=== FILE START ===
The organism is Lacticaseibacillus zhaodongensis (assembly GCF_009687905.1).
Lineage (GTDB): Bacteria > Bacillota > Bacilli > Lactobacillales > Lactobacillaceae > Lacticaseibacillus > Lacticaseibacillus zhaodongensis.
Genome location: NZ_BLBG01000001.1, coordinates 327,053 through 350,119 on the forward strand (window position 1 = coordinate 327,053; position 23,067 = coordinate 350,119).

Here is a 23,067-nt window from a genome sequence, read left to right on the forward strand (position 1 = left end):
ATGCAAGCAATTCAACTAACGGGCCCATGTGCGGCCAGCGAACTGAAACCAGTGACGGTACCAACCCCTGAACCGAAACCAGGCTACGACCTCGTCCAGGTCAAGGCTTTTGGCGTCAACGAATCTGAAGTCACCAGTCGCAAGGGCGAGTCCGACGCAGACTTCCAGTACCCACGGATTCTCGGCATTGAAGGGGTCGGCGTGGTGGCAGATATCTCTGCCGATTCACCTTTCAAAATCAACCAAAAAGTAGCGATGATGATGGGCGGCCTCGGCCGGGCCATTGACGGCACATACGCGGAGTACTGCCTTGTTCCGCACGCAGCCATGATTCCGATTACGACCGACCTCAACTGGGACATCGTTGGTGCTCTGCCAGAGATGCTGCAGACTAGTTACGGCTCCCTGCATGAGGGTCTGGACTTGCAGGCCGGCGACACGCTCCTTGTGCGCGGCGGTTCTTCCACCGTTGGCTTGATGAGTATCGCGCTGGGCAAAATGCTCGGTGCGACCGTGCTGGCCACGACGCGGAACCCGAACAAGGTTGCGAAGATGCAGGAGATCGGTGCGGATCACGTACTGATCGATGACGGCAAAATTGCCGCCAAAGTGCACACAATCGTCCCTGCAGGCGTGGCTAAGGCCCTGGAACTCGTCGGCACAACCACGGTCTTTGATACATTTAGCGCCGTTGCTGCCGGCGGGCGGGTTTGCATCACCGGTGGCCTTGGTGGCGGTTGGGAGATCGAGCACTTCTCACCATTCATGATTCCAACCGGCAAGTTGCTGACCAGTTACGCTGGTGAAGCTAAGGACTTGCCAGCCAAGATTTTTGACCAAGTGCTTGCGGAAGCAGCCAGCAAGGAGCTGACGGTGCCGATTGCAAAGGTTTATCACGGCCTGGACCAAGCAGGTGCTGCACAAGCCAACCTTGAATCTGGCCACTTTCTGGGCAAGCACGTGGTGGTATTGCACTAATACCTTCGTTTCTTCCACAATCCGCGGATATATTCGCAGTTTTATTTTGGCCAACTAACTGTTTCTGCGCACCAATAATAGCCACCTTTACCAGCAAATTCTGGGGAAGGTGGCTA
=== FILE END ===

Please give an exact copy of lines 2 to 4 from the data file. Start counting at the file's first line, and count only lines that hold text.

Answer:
Lineage (GTDB): Bacteria > Bacillota > Bacilli > Lactobacillales > Lactobacillaceae > Lacticaseibacillus > Lacticaseibacillus zhaodongensis.
Genome location: NZ_BLBG01000001.1, coordinates 327,053 through 350,119 on the forward strand (window position 1 = coordinate 327,053; position 23,067 = coordinate 350,119).

Here is a 23,067-nt window from a genome sequence, read left to right on the forward strand (position 1 = left end):